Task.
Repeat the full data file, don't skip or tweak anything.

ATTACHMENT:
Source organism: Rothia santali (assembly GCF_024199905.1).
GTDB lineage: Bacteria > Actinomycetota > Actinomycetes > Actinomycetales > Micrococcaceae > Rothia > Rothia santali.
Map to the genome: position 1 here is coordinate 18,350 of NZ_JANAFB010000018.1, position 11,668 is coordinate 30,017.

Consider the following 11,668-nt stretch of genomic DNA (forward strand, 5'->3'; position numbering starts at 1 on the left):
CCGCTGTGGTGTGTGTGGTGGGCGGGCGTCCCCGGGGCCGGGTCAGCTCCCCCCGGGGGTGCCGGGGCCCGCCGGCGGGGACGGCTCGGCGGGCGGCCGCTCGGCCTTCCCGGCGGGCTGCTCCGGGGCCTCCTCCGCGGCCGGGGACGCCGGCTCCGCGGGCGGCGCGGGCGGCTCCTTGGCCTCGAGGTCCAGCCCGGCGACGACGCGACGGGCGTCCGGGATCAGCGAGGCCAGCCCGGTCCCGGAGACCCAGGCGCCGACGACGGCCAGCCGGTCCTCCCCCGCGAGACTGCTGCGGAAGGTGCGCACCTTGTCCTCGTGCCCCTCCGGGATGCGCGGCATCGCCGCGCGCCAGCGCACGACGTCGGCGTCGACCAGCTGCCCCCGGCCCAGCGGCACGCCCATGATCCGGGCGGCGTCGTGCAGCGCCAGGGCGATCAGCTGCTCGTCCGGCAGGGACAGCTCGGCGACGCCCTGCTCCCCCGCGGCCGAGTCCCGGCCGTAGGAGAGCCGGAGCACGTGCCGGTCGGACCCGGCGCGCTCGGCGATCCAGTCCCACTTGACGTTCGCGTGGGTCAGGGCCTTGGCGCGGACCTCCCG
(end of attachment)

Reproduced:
Source organism: Rothia santali (assembly GCF_024199905.1).
GTDB lineage: Bacteria > Actinomycetota > Actinomycetes > Actinomycetales > Micrococcaceae > Rothia > Rothia santali.
Map to the genome: position 1 here is coordinate 18,350 of NZ_JANAFB010000018.1, position 11,668 is coordinate 30,017.

Consider the following 11,668-nt stretch of genomic DNA (forward strand, 5'->3'; position numbering starts at 1 on the left):
CCGCTGTGGTGTGTGTGGTGGGCGGGCGTCCCCGGGGCCGGGTCAGCTCCCCCCGGGGGTGCCGGGGCCCGCCGGCGGGGACGGCTCGGCGGGCGGCCGCTCGGCCTTCCCGGCGGGCTGCTCCGGGGCCTCCTCCGCGGCCGGGGACGCCGGCTCCGCGGGCGGCGCGGGCGGCTCCTTGGCCTCGAGGTCCAGCCCGGCGACGACGCGACGGGCGTCCGGGATCAGCGAGGCCAGCCCGGTCCCGGAGACCCAGGCGCCGACGACGGCCAGCCGGTCCTCCCCCGCGAGACTGCTGCGGAAGGTGCGCACCTTGTCCTCGTGCCCCTCCGGGATGCGCGGCATCGCCGCGCGCCAGCGCACGACGTCGGCGTCGACCAGCTGCCCCCGGCCCAGCGGCACGCCCATGATCCGGGCGGCGTCGTGCAGCGCCAGGGCGATCAGCTGCTCGTCCGGCAGGGACAGCTCGGCGACGCCCTGCTCCCCCGCGGCCGAGTCCCGGCCGTAGGAGAGCCGGAGCACGTGCCGGTCGGACCCGGCGCGCTCGGCGATCCAGTCCCACTTGACGTTCGCGTGGGTCAGGGCCTTGGCGCGGACCTCCCG